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MUS 186 — Three Great Viennese Composers: Mozart, Beethoven, and Haydn

Quarter: Winter
Day(s): Wednesdays
Course Format: On-campus
Duration: 5 weeks
Date(s): Jan 17—Feb 14
Time: 7:00—8:50 pm
Drop Deadline: Jan 30
Unit: 1
Tuition: $305
Instructor(s): Nurit Jugend
Limit: 40
Status: Open
7:00—8:50 pm
Jan 17—Feb 14
5 weeks
Drop By
Jan 30
1 Unit
Nurit Jugend
Is it a coincidence that Mozart, Beethoven, and Haydn, three of the greatest composers of all time, worked and lived in Vienna during the late 18th century? Hardly. Together, they defined one of the most important periods in the history of music—the classical period—and influenced generations of composers to come. Centuries later, audiences still see their compositions as the high-water mark of the classical tradition and remain awed by their prodigious output: Although he died at the age of thirty-five, Mozart composed more than 600 works. Beethoven almost single-handedly expanded the symphony and the sonata form and built a “bridge” from the classical to the romantic period. And Haydn, the “father of the string quartet,” wrote a record sixty-eight quartets.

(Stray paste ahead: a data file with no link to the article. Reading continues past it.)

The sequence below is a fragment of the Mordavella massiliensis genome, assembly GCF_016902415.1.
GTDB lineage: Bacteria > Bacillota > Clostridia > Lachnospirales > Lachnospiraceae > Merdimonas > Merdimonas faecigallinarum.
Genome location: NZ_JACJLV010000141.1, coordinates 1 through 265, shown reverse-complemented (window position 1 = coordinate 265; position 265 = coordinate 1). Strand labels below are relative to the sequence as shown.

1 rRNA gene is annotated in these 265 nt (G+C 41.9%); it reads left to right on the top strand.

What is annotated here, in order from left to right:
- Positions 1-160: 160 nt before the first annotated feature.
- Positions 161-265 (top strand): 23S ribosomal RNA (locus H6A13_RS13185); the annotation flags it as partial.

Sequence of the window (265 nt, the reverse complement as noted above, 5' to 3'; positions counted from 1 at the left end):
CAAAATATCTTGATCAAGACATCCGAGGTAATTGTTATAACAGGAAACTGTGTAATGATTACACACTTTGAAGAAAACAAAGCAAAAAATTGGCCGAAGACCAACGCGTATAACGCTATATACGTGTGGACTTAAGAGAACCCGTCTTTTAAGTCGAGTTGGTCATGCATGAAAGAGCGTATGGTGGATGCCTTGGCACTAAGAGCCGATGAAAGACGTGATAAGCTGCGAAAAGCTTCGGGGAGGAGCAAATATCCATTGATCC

In this course, students will get well acquainted with this trio of composers and the 18th-century Viennese context in which they composed their music. We will see how the musical styles of Mozart, Beethoven, and Haydn had many features in common. But we will also come to appreciate their stylistic differences—the subtle qualities that gave each composer his own musical voice. Along the way, students will explore the musical forms these composers excelled in: sonata, rondo, string quartet, symphony, and concerto.

Nurit Jugend, Composer

Nurit Jugend has composed more than a dozen published works that have been performed and broadcast worldwide. She works internationally with leading orchestras and ensembles such as the Israel Philharmonic under Zubin Mehta, and the St. Lawrence String Quartet. Jugend is the director and producer of the documentary film They Played for Their Lives, which speaks to the power of music in our lives, hope, and human resilience. She received a PhD in music from Stanford.

Textbooks for this course:

There are no required textbooks; however, some fee-based online readings may be assigned.